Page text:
One of the challenges we face in Tennessee moving forward is the need to further develop and align the education-to-career pipeline. Governor-elect Bill Lee probably expressed this better than any candidate on the campaign trail, and his potential as governor in this arena offers great hope for a brighter future for Tennessee. Read More
His biggest piece of advice is to “get out of the office, get in the hallways, in the classrooms, in the community. No school in Tennessee has changed its culture more than ‘The Mount’. This school culture is an example of a strategy that other schools and districts can duplicate. Read More
Andy Ogles took office as Maury County’s new mayor Friday. He took the oath in front of a packed courtroom on the second floor of the county courthouse. Ogles takes over as the county grows dramatically. New growth brings new businesses. That brings new jobs. That brings more new residents.… Read More
Every budget tells a story—about your spending plan, priorities, goals, and financial health. What story are you telling your community about the importance of public education in your community? We understand that it is an election year and politics are driving the debate. Read More
Are we striving toward achievement of the original objective of the PECCA law? It is clear, a course adjustment may be in order. Eliminating needless lawsuits, staying focused on the purpose, including more teachers in the process, and having impartial training moving forward will better establish a peaceful, stable employer-employee relationship. Who could oppose those common-sense changes? Read More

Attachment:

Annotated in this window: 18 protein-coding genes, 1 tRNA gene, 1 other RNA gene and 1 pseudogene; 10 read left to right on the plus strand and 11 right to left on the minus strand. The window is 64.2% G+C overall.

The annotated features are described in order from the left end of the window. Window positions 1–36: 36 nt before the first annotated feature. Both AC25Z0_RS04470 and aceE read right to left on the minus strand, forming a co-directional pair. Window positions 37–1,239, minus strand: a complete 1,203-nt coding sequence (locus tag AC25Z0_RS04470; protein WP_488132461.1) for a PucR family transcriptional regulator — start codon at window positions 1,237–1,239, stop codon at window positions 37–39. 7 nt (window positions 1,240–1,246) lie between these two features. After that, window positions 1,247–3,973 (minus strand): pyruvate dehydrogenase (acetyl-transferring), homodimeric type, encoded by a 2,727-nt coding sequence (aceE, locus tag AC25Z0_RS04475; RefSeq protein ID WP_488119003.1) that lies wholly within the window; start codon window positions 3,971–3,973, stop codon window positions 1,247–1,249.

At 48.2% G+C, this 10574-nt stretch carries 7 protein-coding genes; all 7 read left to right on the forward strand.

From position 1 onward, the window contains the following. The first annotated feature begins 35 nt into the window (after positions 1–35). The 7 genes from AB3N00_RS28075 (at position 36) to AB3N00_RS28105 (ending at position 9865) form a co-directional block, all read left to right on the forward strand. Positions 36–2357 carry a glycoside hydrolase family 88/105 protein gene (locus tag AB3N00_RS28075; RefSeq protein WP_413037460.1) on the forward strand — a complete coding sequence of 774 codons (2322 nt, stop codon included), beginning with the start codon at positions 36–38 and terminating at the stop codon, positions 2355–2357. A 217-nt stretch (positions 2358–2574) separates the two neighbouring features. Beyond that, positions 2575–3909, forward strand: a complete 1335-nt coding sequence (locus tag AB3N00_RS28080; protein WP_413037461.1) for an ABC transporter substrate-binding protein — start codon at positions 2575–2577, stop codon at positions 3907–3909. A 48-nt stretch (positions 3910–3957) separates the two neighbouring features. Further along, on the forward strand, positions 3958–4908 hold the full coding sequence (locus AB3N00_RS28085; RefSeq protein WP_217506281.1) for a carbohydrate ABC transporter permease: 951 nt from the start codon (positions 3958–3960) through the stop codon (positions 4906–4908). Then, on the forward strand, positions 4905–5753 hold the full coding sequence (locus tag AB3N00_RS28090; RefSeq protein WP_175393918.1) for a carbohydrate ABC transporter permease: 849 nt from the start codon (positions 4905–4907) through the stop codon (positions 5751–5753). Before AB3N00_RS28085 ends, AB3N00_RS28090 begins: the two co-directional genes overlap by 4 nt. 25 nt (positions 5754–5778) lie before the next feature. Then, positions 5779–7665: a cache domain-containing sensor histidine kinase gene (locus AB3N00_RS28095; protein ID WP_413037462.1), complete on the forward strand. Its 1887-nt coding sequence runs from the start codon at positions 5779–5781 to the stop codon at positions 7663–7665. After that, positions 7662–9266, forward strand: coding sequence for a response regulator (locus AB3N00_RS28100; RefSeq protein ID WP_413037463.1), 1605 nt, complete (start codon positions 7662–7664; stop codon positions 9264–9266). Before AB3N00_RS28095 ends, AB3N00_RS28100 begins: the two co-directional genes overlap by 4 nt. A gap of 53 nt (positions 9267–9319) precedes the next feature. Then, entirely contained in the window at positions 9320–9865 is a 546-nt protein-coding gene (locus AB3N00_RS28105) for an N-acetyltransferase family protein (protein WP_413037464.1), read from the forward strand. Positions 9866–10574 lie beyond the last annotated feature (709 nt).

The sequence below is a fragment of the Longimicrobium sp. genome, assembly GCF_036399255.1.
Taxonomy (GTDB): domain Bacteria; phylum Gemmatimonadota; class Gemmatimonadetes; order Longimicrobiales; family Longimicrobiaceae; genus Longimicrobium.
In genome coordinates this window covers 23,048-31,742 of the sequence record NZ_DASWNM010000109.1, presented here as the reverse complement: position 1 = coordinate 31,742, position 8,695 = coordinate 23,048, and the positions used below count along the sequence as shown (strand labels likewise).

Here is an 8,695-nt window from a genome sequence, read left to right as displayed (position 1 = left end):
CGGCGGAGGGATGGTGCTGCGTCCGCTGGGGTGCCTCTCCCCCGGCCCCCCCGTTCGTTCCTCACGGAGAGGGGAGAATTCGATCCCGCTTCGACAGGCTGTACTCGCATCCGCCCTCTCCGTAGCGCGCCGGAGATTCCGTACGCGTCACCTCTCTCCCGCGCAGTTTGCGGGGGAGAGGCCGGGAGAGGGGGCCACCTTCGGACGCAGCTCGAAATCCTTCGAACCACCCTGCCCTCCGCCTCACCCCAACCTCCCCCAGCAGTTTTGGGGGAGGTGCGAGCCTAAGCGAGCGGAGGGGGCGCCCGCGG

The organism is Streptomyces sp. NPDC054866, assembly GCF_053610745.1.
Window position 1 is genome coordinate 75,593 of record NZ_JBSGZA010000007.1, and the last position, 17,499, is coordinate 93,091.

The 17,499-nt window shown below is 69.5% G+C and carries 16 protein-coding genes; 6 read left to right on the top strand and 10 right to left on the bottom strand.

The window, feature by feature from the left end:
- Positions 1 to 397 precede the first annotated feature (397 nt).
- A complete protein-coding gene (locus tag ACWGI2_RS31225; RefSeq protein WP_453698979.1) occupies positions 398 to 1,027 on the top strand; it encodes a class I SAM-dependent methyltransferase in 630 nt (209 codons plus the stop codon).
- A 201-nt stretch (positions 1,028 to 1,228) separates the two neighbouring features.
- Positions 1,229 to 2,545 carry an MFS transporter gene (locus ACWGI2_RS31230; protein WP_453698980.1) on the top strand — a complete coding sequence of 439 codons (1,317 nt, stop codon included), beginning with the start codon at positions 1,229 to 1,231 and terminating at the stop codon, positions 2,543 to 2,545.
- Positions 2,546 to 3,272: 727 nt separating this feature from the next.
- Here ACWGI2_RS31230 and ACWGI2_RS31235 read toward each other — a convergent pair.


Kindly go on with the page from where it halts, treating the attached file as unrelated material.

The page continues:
Voters hit the polls heavily in the first two days of early voting in Maury County. The polls opened Friday at the Maury County Election Commission for early voting in the 2018 Tennessee general and primary election, The Daily Herald reported. On Friday and Saturday, at least 1,100 votes were… Read More
A new poll of voters planning to vote in Maury County in the August 2 election show Republican Andy Ogles leading among all voters in his general election campaign for County Mayor by ten points. The poll also shows conservative Republican businessman Bill Lee leading among Republican voters in the… Read More
We must create a new era of school leaders needed to usurp a century-long, archaic education paradigm, using fearless innovation, radical ideas and, above all, an unbridled passion to lead change. The nation’s very first K-12 public school STEAM campus in Mt. Pleasant, Tennessee may be leading the way in our state. Read More
Eighty-thousand Tennessee teachers can do everything right at their school and in their classes, and one teacher can do something horrendous and give the other 79, 999 a bad name. It takes just one teacher to cause irreparable damage. Read More